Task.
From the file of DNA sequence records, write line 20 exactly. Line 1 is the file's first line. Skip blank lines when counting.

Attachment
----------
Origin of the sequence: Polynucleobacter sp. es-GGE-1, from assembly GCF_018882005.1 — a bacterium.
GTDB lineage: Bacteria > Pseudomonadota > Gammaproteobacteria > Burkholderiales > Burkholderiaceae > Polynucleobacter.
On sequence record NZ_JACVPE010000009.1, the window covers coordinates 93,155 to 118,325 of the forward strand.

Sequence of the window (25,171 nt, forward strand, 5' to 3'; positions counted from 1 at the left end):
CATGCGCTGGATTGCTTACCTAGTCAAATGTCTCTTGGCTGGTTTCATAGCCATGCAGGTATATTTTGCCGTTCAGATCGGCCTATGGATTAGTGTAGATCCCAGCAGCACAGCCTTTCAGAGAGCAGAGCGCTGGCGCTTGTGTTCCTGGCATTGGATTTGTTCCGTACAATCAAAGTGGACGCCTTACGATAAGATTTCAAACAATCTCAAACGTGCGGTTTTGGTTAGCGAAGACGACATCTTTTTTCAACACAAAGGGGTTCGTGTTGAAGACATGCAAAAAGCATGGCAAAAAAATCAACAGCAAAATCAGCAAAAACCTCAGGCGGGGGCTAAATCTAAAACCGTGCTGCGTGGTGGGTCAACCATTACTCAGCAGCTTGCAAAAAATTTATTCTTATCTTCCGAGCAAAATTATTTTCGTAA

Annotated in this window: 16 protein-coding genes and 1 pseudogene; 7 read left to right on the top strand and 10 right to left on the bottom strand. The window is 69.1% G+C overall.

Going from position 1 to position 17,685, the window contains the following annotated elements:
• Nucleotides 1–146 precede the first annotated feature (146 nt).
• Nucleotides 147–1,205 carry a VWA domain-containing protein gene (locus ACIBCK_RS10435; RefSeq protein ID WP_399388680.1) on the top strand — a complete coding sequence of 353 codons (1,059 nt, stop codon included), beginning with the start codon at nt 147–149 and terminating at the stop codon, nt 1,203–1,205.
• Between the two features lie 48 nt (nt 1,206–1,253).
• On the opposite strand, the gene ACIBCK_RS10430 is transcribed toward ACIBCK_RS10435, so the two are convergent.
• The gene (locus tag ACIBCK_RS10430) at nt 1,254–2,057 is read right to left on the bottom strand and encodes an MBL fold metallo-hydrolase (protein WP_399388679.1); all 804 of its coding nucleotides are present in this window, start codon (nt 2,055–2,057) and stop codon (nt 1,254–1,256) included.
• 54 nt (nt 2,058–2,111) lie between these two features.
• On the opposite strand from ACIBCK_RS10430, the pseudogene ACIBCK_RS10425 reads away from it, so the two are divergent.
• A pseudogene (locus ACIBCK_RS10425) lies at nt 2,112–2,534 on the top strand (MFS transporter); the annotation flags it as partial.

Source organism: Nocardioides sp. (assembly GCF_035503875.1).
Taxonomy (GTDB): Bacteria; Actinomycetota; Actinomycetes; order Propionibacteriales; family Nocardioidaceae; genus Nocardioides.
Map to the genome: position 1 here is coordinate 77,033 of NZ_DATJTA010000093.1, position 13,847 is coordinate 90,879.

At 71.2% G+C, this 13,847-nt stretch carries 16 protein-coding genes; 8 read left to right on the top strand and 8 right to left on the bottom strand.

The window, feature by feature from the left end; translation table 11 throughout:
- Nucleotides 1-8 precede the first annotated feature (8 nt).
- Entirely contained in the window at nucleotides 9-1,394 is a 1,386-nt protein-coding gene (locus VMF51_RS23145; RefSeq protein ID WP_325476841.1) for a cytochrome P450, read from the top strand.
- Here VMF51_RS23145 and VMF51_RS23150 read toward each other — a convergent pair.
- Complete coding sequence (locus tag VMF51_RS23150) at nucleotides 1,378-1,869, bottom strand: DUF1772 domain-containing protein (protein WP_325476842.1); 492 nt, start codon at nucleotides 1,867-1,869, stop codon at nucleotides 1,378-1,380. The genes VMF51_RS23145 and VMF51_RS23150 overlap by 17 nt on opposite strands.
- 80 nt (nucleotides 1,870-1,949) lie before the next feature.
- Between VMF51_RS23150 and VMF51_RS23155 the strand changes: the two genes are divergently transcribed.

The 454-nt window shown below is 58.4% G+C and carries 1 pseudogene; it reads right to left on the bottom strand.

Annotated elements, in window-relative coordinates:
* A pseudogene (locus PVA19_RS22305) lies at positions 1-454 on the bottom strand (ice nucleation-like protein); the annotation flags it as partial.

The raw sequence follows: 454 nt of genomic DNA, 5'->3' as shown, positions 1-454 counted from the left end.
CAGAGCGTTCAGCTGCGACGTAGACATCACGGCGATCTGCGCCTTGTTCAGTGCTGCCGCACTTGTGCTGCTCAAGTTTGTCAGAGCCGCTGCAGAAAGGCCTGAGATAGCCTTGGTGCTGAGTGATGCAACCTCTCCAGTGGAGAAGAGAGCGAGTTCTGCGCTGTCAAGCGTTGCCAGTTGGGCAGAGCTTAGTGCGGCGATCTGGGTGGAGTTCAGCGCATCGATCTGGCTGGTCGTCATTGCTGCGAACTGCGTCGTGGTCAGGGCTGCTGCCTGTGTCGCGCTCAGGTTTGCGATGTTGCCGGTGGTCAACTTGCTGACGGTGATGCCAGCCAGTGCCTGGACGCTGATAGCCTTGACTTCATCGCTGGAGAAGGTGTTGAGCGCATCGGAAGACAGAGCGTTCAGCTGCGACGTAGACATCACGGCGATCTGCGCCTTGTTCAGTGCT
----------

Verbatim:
The window, feature by feature from the left end; translation table 11 throughout: